The Last Boy: Mickey Mantle and the End of America's Childhood

Jane Leavy, Author
Jane Leavy, Harper, $27.99 (464p) ISBN 978-0-06-088352-2
Ebook - 512 pages - 978-0-06-198778-6
Book - 978-0-06-198808-0
Downloadable Audio - 978-0-06-198807-3
Paperback - 468 pages - 978-0-06-088353-9
Compact Disc - 978-0-06-210900-2
Compact Disc - 978-0-06-176768-5
Paperback - 743 pages - 978-0-06-177488-1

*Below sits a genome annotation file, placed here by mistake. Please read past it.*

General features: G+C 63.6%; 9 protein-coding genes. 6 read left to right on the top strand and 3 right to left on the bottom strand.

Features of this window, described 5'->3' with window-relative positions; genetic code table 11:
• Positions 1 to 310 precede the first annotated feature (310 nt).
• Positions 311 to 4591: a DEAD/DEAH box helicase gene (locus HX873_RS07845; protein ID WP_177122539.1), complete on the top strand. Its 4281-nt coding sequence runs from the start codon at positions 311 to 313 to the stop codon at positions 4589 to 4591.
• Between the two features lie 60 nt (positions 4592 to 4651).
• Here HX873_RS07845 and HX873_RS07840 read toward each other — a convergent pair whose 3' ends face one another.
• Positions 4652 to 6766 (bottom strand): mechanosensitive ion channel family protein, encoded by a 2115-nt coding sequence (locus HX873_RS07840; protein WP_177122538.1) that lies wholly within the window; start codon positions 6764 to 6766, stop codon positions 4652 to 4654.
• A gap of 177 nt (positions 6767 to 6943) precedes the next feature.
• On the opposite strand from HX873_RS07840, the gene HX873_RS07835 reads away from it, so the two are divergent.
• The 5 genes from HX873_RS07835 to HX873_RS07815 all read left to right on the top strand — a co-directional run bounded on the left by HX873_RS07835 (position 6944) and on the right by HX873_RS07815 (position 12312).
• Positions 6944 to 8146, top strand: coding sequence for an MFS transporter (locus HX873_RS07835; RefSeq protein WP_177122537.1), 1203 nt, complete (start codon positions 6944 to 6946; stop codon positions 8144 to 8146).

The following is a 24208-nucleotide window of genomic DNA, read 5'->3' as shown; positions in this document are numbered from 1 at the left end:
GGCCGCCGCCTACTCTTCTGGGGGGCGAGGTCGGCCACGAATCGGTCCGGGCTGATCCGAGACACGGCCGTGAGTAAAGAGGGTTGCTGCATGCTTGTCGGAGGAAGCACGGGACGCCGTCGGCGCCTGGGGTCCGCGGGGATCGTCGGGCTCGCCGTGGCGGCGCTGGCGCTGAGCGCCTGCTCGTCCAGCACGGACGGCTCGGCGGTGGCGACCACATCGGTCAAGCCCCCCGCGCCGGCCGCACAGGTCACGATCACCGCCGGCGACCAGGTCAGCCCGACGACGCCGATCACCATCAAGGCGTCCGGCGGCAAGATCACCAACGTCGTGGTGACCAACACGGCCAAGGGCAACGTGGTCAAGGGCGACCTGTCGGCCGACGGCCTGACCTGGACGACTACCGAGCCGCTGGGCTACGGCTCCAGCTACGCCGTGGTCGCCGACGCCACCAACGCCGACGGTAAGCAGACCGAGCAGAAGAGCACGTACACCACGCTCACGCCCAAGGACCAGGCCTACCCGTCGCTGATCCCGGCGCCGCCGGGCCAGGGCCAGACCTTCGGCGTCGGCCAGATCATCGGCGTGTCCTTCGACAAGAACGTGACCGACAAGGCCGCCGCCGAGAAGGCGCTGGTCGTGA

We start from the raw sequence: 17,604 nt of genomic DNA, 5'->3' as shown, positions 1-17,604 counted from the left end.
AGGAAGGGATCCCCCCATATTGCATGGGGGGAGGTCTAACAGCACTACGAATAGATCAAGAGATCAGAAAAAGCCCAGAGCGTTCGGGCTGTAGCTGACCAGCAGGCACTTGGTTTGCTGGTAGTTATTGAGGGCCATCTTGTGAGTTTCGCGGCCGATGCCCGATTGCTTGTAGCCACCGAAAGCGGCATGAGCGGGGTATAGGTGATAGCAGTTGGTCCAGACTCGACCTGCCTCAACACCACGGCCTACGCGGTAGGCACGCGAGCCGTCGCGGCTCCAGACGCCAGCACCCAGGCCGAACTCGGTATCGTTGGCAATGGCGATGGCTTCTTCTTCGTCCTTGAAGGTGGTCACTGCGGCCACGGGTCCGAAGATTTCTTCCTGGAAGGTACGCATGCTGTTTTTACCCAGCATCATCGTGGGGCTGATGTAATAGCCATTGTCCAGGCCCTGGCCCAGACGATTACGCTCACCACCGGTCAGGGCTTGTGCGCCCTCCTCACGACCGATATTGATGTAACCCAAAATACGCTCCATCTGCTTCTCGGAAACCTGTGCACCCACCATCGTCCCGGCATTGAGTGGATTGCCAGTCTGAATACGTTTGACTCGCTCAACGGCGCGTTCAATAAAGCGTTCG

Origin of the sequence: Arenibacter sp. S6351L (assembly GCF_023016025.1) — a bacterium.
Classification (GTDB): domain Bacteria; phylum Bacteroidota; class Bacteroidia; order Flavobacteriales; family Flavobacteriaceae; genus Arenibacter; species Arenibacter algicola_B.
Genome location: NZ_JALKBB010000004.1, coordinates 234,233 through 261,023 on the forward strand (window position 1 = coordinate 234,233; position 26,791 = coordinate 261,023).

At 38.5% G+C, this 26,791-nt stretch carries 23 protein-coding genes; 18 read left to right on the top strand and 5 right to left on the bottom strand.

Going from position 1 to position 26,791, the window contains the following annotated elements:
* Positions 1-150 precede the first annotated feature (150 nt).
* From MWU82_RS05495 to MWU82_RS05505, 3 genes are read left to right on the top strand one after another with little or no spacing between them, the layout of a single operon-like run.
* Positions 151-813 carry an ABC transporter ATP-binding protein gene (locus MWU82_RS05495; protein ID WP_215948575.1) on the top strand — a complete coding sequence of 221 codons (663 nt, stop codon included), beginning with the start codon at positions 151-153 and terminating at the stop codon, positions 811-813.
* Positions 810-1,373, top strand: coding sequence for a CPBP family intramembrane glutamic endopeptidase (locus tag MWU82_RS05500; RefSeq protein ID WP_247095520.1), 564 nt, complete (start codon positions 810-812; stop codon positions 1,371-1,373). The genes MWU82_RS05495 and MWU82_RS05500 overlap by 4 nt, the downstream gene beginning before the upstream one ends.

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Bob Costas eulogized the Yankee great as "a fragile hero to whom we had an emotional attachment so strong and lasting that it defied logic." The "we" in Costas's remarks—with author Leavy (Koufax: A Lefty's Legacy) as stand-in—is as much the subject of this fascinating biography as the ballplayer himself. Mantle, who succumbed to cancer in 1995 at age 63, was justly famous for his baseball exploits, but what Costas described as Mantle's "paradoxical grip" on a certain generation of baseball fans is exactly what Leavy tackles in this book. She should know. She spent much time in her childhood in the shadow of Yankee Stadium, a tomboyish "Mickey guy" listening to the roar of the crowd from across the Grand Concourse. While a sportswriter for the Washington Post, she won a 1983 assignment to interview Mantle for his upcoming golf tournament in Atlantic City. What happened that day and night between the fading, embittered Mantle and the former fan girl trying to do her job is the drama that structures Leavy's narrative—she has never reported the truth till now, and she does so without judgment. Instead, she proceeds with steely determination to understand what brought this onetime golden boy from the zinc mines of Oklahoma to center stage at Yankee Stadium and made him into America's quintessential tragic hero, a freakily gifted athlete haunted by a deadly genetic inheritance, including alcoholism. With storytelling bravado and fresh research, Leavy weaves around her own story the milestone dates in "the Mick's" career, which as often burnishes the legend as tarnishes it. Leavy concludes that Mantle cavorted in a more innocent time, when people believed in sports heroes and would not hear otherwise. That's hardly a new idea, but no matter: by the end of this book, readers will know what made Mantle rise, fall, and survive into recovery for his last 18 months. In Leavy's hands, the life of Mantle no longer defies logic: it seems inevitable. She's hit a long home run. 8 pages of color and 8 pages of b&w photos. (Oct.)
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